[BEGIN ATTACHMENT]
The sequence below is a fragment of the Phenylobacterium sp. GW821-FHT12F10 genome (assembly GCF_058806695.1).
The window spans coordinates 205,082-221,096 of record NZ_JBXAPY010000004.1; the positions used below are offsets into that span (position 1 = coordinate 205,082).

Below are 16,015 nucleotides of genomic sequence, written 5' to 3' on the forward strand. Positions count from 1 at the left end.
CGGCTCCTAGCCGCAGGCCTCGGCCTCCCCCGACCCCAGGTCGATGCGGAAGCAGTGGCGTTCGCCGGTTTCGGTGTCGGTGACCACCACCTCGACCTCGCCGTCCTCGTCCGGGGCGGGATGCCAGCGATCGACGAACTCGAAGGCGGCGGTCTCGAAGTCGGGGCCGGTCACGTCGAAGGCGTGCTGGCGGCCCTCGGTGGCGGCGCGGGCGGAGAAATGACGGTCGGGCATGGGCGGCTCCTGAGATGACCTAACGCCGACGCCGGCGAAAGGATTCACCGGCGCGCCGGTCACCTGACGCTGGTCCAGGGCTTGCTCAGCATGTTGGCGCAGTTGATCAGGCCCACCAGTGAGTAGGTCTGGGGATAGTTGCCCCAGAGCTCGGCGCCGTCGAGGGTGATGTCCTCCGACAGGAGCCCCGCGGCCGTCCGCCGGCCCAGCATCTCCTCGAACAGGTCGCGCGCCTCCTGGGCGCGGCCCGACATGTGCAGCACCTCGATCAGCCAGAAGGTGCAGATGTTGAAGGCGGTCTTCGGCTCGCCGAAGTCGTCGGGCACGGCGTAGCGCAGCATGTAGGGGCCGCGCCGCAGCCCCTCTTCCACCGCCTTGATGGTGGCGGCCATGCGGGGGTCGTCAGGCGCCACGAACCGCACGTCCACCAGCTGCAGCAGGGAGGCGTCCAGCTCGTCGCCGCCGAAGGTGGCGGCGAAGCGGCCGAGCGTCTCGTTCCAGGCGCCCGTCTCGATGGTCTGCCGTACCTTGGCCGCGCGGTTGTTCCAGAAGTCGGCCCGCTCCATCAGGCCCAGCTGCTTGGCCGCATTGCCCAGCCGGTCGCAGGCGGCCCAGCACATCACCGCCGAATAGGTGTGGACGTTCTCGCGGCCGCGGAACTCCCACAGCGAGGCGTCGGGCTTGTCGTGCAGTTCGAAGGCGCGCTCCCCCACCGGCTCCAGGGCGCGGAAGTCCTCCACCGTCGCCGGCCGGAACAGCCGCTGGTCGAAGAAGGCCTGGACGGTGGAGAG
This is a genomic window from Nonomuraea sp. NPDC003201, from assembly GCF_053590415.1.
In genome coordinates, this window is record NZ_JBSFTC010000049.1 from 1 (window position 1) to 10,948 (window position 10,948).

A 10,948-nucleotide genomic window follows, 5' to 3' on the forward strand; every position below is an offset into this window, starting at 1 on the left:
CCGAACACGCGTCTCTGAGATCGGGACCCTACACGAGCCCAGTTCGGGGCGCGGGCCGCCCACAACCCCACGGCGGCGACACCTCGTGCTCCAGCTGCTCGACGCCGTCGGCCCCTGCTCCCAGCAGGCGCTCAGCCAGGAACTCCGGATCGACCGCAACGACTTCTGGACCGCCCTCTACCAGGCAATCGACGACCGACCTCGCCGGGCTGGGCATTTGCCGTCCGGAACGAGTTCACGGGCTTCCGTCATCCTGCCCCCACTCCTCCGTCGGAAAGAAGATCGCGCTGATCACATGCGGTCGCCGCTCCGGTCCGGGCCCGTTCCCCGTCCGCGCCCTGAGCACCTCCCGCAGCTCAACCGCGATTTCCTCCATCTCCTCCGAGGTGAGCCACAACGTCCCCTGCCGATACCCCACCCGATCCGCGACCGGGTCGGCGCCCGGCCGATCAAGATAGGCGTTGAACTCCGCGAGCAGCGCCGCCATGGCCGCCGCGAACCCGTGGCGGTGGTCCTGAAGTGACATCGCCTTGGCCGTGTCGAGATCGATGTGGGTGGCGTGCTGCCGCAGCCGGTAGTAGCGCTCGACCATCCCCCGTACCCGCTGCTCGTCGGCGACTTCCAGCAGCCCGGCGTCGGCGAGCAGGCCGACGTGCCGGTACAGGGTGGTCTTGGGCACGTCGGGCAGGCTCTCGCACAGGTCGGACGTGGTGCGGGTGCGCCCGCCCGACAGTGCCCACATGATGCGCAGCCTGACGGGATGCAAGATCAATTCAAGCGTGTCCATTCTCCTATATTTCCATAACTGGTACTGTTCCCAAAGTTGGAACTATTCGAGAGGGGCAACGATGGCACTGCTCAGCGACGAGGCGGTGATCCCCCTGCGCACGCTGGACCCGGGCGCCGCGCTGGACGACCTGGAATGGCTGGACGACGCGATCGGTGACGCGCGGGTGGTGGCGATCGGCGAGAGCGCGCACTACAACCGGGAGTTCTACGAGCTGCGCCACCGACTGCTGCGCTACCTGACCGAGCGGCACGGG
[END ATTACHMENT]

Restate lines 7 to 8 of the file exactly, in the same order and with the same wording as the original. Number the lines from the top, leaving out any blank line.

A 10,948-nucleotide genomic window follows, 5' to 3' on the forward strand; every position below is an offset into this window, starting at 1 on the left:
CCGAACACGCGTCTCTGAGATCGGGACCCTACACGAGCCCAGTTCGGGGCGCGGGCCGCCCACAACCCCACGGCGGCGACACCTCGTGCTCCAGCTGCTCGACGCCGTCGGCCCCTGCTCCCAGCAGGCGCTCAGCCAGGAACTCCGGATCGACCGCAACGACTTCTGGACCGCCCTCTACCAGGCAATCGACGACCGACCTCGCCGGGCTGGGCATTTGCCGTCCGGAACGAGTTCACGGGCTTCCGTCATCCTGCCCCCACTCCTCCGTCGGAAAGAAGATCGCGCTGATCACATGCGGTCGCCGCTCCGGTCCGGGCCCGTTCCCCGTCCGCGCCCTGAGCACCTCCCGCAGCTCAACCGCGATTTCCTCCATCTCCTCCGAGGTGAGCCACAACGTCCCCTGCCGATACCCCACCCGATCCGCGACCGGGTCGGCGCCCGGCCGATCAAGATAGGCGTTGAACTCCGCGAGCAGCGCCGCCATGGCCGCCGCGAACCCGTGGCGGTGGTCCTGAAGTGACATCGCCTTGGCCGTGTCGAGATCGATGTGGGTGGCGTGCTGCCGCAGCCGGTAGTAGCGCTCGACCATCCCCCGTACCCGCTGCTCGTCGGCGACTTCCAGCAGCCCGGCGTCGGCGAGCAGGCCGACGTGCCGGTACAGGGTGGTCTTGGGCACGTCGGGCAGGCTCTCGCACAGGTCGGACGTGGTGCGGGTGCGCCCGCCCGACAGTGCCCACATGATGCGCAGCCTGACGGGATGCAAGATCAATTCAAGCGTGTCCATTCTCCTATATTTCCATAACTGGTACTGTTCCCAAAGTTGGAACTATTCGAGAGGGGCAACGATGGCACTGCTCAGCGACGAGGCGGTGATCCCCCTGCGCACGCTGGACCCGGGCGCCGCGCTGGACGACCTGGAATGGCTGGACGACGCGATCGGTGACGCGCGGGTGGTGGCGATCGGCGAGAGCGCGCACTACAACCGGGAGTTCTACGAGCTGCGCCACCGACTGCTGCGCTACCTGACCGAGCGGCACGGG